“They feel big, substantial, capable — like they can do things,” Connolly says of the women in her work. “When I go to museums, I see so many paintings where women’s hands and feet have been painted smaller, I don’t know why. Little dainty hands placed nicely on their lap. I don’t understand that or identify with that. I paint women that can do things with their hands and go places with their feet. It just feels right to me.”
In a barn-shaped studio behind her Provo home, Connolly discovers these women and in doing so, she wrestles to understand herself. She says that while she was raised a member of The Church of Jesus Christ of Latter-day Saints and grew up reciting the Young Women theme’s “We are daughters of our Heavenly Father who loves us and we love him,” she has long asked questions regarding her worth.
“Mortality, I think, is a dark, hard, difficult, confusing process at times,” she says. “There’s also joy and the scriptures say, ‘Men are that they might have joy,' but what about all of the times that we don’t have joy? And what do those mean?”
To say that Connolly struggled with infertility for seven years is the easiest way to place a time frame on a period of life that she says is actually much more complicated. She often wondered if she wanted to have kids and sometimes thought being a mom looked really hard. And as she explored her feelings on the subject, they were brought to life before her eyes.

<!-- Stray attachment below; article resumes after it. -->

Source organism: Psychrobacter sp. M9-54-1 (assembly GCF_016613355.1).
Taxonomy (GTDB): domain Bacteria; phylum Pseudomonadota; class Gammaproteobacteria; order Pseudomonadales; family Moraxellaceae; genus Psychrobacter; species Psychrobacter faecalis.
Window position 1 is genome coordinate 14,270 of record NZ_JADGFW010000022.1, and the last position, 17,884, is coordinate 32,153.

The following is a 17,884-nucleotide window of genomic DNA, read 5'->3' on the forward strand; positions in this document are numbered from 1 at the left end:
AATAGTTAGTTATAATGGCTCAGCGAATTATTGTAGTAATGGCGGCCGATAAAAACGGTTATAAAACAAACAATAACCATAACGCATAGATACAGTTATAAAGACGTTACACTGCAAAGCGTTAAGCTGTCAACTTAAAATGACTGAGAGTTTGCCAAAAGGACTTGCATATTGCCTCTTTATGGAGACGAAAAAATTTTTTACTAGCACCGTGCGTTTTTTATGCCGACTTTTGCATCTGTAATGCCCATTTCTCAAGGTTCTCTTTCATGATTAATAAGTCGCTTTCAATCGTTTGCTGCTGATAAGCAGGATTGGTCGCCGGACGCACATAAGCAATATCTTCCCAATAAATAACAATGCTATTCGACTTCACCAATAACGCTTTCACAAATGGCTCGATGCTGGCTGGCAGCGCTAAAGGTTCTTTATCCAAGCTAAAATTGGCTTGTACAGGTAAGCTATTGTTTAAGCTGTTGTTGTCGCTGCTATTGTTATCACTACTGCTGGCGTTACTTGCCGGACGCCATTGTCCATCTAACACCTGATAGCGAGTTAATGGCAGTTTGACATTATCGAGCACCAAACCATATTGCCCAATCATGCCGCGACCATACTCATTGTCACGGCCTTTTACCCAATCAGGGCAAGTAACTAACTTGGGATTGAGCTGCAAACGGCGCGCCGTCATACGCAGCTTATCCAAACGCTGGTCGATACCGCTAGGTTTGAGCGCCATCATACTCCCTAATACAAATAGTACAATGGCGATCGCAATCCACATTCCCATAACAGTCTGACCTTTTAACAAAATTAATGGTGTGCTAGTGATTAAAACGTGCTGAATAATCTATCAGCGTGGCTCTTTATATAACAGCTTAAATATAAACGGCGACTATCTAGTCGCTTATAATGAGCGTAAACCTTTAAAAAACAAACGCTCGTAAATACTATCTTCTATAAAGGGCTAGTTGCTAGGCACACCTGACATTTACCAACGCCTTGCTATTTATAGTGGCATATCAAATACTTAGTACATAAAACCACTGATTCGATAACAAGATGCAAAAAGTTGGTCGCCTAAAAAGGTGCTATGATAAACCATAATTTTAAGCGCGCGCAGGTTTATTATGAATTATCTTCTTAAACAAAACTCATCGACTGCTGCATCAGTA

“A lot of my paintings looked at the joy of motherhood, the struggle with motherhood, and I think that was a lot of me coming to terms with, ‘What would this be like if this was my life? What would it be like to have kids?’ ” Connolly recalls.
In retrospect, she views those seven years as years of preparation, and when she and Robbie decided to do in vitro fertilization, she “felt very ready to become a mother,” a feeling she hadn’t felt before.
“One thing I have learned through exploring themes of womanhood and motherhood is that having children or not having children is such a central and emotional journey for women,” Connolly says. “Some women have children when they don’t want to, some women want to have children and they can’t, some women lose their children, some women have children and don’t like being mothers, some women love being mothers — it’s such a personal and unique experience.
“I feel very grateful for my experience with infertility and with fertility. My chapter of infertility was both difficult and very refining, and it prepared me for motherhood in a way that was very important and necessary for me.”